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lowing, so readily performed by the new-born infant; indeed, evincing a skill, that all the experience of subsequent life, could not increase, or even attain; a process which calls into action, thirty pairs of muscles at every draught. In this connection, I will mention respiration or breathing, also; what instructor could initiate the aptest pupil into the mystery: so that he could bring into operation all the muscles necessary to this process, but that great Teacher, who, as He has bestowed upon organized bodies the boon of life, has also given them instinct for its preservation ?

Numerous examples might be introduced, to illustrate still farther, the universality of instinct, as possessed by all living things, and its uniformity, as ever acting for good. But they are above, beneath and on every side of you; and to him, who studies the works of nature, animate or inanimate, they will constantly present themselves, extorting, even from the unwilling heart, an acknowledgement of the unbounded be. nevolence of that Being, by whom the worlds were made.

Instinct, then, is "the operation of the principle of organized life, by the exercise of certain natural powers, directed to the present good or future welfare of the individual.” Where life is, there is instinct; within the secret chamber of the buried seed, it fans the slumbering spark into a flame; it guides unerringly the descending root, and accompanies the ascending stem; it folds the tender leaf from the frosty night; it opens the painted flower to the genial ray, and when the chill winds whistle around the shivering tree, it is there still!

Instinct is neither sentient nor intelligent; were it the lat. ter, it might profit by experience; if the former, it might writhe with pain; but plants possess neither sensation nor knowledge, and yet plants have instinct; perfect at first, it is not susceptible of improvement; unerring in its nature, wherever seen, you are compelled to exclaim with the poet,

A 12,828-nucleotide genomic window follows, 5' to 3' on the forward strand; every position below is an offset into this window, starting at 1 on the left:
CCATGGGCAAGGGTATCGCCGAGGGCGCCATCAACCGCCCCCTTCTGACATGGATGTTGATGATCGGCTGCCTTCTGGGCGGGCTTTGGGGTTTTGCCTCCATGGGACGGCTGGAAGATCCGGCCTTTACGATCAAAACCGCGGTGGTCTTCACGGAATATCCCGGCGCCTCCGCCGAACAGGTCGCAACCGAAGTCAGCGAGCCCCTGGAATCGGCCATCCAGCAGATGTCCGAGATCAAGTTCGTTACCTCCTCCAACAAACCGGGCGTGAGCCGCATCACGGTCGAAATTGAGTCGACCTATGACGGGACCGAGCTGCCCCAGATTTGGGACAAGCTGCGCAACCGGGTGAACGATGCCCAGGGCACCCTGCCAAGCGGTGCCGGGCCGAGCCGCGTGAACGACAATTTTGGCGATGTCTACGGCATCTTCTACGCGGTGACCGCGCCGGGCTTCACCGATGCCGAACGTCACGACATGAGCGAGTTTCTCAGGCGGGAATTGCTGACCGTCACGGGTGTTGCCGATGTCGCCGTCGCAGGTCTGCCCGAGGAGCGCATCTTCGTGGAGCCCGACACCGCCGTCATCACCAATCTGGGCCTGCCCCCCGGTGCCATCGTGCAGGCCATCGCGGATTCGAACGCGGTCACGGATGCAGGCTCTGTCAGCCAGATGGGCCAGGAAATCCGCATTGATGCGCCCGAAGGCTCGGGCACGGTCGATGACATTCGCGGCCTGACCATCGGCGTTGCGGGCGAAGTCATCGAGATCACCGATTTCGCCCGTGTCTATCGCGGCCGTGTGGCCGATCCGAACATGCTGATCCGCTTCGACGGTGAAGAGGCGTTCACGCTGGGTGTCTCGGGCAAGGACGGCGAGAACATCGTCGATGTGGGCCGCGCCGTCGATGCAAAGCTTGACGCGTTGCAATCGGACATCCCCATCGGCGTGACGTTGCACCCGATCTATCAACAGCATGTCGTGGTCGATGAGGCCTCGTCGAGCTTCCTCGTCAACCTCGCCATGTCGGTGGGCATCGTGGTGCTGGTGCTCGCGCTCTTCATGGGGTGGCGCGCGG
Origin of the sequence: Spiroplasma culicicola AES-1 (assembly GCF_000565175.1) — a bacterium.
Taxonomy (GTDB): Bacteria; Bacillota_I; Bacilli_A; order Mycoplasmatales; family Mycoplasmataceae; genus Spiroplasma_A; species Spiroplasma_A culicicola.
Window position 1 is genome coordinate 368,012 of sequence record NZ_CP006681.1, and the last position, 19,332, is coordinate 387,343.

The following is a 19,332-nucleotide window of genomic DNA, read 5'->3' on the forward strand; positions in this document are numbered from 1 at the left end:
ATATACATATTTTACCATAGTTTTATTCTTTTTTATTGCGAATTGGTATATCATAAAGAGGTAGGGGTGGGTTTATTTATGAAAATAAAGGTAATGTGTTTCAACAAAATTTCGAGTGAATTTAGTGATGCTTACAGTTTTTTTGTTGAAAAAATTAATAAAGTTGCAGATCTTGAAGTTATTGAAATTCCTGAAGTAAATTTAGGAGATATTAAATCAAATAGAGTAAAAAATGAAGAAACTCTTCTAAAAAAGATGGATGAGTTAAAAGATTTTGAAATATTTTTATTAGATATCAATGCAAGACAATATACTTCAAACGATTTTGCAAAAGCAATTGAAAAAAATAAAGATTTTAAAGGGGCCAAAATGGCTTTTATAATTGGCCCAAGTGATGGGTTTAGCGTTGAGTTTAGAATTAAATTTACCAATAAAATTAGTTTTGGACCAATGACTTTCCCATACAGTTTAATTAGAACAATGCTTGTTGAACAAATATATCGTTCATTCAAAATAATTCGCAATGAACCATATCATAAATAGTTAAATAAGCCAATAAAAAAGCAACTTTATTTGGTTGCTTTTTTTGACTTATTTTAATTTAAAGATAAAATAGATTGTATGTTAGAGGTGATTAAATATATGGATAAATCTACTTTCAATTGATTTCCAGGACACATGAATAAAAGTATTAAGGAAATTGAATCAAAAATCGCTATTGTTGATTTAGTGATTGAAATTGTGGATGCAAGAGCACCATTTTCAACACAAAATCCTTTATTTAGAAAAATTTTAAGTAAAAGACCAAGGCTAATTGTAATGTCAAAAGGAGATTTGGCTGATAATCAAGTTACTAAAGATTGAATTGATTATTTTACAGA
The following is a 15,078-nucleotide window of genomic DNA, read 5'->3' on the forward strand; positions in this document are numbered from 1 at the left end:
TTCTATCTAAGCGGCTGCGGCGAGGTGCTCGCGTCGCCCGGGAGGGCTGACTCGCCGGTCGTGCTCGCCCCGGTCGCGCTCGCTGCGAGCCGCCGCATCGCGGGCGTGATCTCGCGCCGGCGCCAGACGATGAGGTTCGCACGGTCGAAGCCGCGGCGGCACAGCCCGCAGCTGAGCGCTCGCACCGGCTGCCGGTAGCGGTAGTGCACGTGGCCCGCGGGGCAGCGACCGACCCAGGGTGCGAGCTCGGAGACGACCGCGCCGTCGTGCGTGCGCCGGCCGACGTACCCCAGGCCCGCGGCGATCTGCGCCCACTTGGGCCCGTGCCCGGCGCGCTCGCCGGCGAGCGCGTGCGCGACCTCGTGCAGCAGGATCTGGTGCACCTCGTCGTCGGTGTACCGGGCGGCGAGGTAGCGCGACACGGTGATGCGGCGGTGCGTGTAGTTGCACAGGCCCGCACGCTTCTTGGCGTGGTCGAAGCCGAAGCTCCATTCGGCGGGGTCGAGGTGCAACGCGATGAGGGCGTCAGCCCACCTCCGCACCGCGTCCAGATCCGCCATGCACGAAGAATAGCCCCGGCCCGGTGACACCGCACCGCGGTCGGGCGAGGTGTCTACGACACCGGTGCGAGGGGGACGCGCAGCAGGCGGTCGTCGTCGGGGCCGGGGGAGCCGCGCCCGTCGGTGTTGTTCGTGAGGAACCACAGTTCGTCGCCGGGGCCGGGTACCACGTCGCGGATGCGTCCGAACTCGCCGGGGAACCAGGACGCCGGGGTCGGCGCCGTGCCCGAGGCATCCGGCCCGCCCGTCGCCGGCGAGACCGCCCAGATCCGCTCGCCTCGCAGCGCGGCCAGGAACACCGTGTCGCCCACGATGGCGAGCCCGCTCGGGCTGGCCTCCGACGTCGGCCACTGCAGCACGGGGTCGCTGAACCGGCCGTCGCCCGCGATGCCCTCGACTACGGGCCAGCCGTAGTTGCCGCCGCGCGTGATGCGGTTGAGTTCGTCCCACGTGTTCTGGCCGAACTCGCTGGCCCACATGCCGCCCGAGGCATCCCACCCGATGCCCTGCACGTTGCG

“And Reason raise o’er instinct as you can,

In this 'tis God directs, in that 'tis man." Finally-contemplating instinct in connection with intelligence

and reason, you will observe that it is a natural power, fully developed at first, while the two latter are yet feeble, requiring time and cultivation, to arrive at maturity, so that the young of very many animals must perish, without the aid of instinct; hence the providence of the bee, the secretions in the udder of the cow, and the breasts of the mother, and the hunting excursions of the parent bird. Even then, all these promptings of instinct or affection would be unavailing, did not the calf instinctively suck, the bird gape and the insect devour. In this view, the peculiar office of instinct is an. tecedent to that, either of intelligence or reason; it fills, as if the place of a guardian to the new-born creature, while the latter, as minors, are unable to act for themselves. Hence it follows, that though instinct continues to exercise its func. tions during the whole life of the brute or the man, yet it never discharges a duty which intelligence or reason is capa. citated to perform. Thus the infant throws out its arms when falling; the man makes precisely the same movement when in similar circumstances; but so far from its being pure instinct, then, this essential difference is obvious; the man both apprehends the danger, and intelligently adopts this expedient to avert it. Here instinct may be said to act in concert with in. telligence, for the accomplishment of the same object.

In the view which I have given of the subject, you can easi. ly distinguish between the impulsion of instinct and the operation of intelligence; the former may act alone as well as the latter; the one executes what the other whispers as neces. sary, but in no instance are they so combined in their action, as to exhibit a modification of either. Thus instinct teaches us that the physical system requires food, and we intelligently cast about to procure it; we lay plans; we labor assiduously, but we do it all intelligently. Instinct induces birds to continue their species, and impresses the necessity of a habitation, but intelligence is employed in the actual construction of their curious homes; in selecting materials; in adapting its form to circumstances. Break one of the twigs that support the half-built nest, and the cunning architects will bind it more securely, to those which remain. Deprive them of down, and they levy upon your cotton; rob them of hair, but take care of your silk! Remove the bird from a tropical to a temperate climate; instinct impels it to the preservation of life, but intelligence lines the nest with another layer of down, and adds another inch to its depth.